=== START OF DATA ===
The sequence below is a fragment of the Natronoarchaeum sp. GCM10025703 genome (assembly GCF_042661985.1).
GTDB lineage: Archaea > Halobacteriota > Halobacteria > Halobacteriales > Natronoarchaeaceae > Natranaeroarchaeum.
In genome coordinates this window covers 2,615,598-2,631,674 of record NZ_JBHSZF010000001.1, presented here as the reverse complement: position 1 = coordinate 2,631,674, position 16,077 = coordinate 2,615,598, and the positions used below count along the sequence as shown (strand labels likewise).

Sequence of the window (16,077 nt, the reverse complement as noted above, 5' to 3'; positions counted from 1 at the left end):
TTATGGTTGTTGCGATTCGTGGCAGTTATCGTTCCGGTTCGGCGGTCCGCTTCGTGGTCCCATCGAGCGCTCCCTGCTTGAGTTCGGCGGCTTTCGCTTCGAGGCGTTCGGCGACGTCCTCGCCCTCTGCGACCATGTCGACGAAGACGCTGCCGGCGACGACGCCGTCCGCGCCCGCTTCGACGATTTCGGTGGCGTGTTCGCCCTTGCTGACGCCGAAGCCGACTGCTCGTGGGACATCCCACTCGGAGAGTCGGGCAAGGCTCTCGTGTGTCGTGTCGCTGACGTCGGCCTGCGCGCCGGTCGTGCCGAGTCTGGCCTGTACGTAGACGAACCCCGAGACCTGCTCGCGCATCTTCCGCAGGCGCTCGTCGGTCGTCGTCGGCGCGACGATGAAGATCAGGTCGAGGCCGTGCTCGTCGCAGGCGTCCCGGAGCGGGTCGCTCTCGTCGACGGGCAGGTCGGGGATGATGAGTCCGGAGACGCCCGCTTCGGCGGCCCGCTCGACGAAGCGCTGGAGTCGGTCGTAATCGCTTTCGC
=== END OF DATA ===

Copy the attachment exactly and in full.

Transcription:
The sequence below is a fragment of the Natronoarchaeum sp. GCM10025703 genome (assembly GCF_042661985.1).
GTDB lineage: Archaea > Halobacteriota > Halobacteria > Halobacteriales > Natronoarchaeaceae > Natranaeroarchaeum.
In genome coordinates this window covers 2,615,598-2,631,674 of record NZ_JBHSZF010000001.1, presented here as the reverse complement: position 1 = coordinate 2,631,674, position 16,077 = coordinate 2,615,598, and the positions used below count along the sequence as shown (strand labels likewise).

Sequence of the window (16,077 nt, the reverse complement as noted above, 5' to 3'; positions counted from 1 at the left end):
TTATGGTTGTTGCGATTCGTGGCAGTTATCGTTCCGGTTCGGCGGTCCGCTTCGTGGTCCCATCGAGCGCTCCCTGCTTGAGTTCGGCGGCTTTCGCTTCGAGGCGTTCGGCGACGTCCTCGCCCTCTGCGACCATGTCGACGAAGACGCTGCCGGCGACGACGCCGTCCGCGCCCGCTTCGACGATTTCGGTGGCGTGTTCGCCCTTGCTGACGCCGAAGCCGACTGCTCGTGGGACATCCCACTCGGAGAGTCGGGCAAGGCTCTCGTGTGTCGTGTCGCTGACGTCGGCCTGCGCGCCGGTCGTGCCGAGTCTGGCCTGTACGTAGACGAACCCCGAGACCTGCTCGCGCATCTTCCGCAGGCGCTCGTCGGTCGTCGTCGGCGCGACGATGAAGATCAGGTCGAGGCCGTGCTCGTCGCAGGCGTCCCGGAGCGGGTCGCTCTCGTCGACGGGCAGGTCGGGGATGATGAGTCCGGAGACGCCCGCTTCGGCGGCCCGCTCGACGAAGCGCTGGAGTCGGTCGTAATCGCTTTCGC